Snapchat added a location-sharing element with Wednesday’s introduction of the Snap Map.
The Snap Map is driven by Actionmojis, a new type of Bitmoji, and Snapchat users who open their iOS or Android applications following Wednesday’s update will see an onboarding flow detailing how Snap Map works.
Users who have updated their apps can pinch on the Snapchat camera to zoom out and access the Snap Map, which will only feature Snaps submitted to Our Story, and only for about 24 hours, although some may be searchable for longer.
Snap Map includes a heat map-like feature to alert users when many Snaps are being taken and submitted to Our Story from a specific area, which would likely indicate that some sort of event was occurring in that area, and Snapchat said it is using “advanced machine learning techniques” to populate Snap Map.
In addition to the heat map, Snap Map will also feature thumbnails that mark points of interest or major attractions where Snaps are regularly taken and submitted.
As for interacting with friends via Snap Map, location sharing with friends is optional and must be toggled on by users, as Snapchat said the feature is turned off by default. Users can choose between all Snapchat friends, select Snapchat friends or what the messaging app calls “Ghost Mode,” where their location is not available to any friends.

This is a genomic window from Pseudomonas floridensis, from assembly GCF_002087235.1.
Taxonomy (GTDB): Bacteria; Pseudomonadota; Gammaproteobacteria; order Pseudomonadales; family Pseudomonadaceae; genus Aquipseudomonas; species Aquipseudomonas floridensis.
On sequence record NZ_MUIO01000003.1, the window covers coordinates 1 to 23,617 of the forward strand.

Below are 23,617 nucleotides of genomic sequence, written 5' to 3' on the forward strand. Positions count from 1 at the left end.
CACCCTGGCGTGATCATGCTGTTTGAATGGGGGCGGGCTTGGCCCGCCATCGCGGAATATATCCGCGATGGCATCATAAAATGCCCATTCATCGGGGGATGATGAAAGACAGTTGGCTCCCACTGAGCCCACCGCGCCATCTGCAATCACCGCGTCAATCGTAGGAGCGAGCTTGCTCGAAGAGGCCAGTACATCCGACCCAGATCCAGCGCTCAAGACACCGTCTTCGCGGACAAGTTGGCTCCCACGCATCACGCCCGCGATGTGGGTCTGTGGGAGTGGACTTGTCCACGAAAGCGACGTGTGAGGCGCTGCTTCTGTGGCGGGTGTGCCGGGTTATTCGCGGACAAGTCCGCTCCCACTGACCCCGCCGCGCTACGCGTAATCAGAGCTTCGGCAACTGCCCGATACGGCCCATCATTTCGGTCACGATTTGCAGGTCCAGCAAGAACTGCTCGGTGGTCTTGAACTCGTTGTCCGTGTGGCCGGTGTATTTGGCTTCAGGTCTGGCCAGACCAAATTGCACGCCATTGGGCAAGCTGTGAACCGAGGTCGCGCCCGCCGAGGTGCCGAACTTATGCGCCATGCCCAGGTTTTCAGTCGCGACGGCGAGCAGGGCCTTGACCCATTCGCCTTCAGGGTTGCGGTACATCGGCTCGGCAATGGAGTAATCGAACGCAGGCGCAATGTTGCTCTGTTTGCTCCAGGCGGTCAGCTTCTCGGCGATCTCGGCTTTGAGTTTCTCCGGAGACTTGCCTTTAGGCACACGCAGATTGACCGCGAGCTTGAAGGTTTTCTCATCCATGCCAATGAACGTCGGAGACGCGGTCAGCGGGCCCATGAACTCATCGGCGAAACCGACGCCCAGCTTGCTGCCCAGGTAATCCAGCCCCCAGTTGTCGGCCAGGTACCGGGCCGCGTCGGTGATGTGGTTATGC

Users can update their locations on Snap Map via the settings gear on the map, and Actionmojis of friends who are sharing their locations will appear on the map. Tapping those Actionmojis allows users to initiate chats or Snaps, and group chats can be enabled if multiple friends’ Actionmojis appear on Snap Map.
Snapchat said it will create Actionmojis based on elements such as location, time of day or speed of travel, offering as examples Actionmojis portraying users at the beach or at the airport.
Actionmojis will only appear on the map when users have Snapchat open, and if they have not accessed their app in while, they will disappear from Snap Map entirely.
Snapchat product designer Jack Brody spoke with Madeline Buxton of Refinery29 about Snap Map, saying:
In a lot of ways, we’re taking what a map is and turning it upside down. This map isn’t about where am I: It’s about where are my friends and what are they up to? It’s not about figuring out how to get to your destination, but about discovering where you want to go.
Interestingly, one of the habits we’ve seen with our users is that they’ll take a snap where they are, put on the geofilter and post it to their story with a caption like, “Hit me up.” They’re basically saying, “Come hang out with me here.” Then, when they leave, there they’ll delete that from their story.
It gives you more context on what your friend is up to. If I see a friend is at the Forum, I don’t just see she’s there. I see she’s there and The Weeknd is performing. It triggers conversations that you wouldn’t otherwise have had.
There’s definitely the aspect of where are my friends and what’s happening around them, but then there’s a greater aspect of what’s happening globally. There’s something really powerful about seeing the diversity, but also the similarity of Snaps around the world.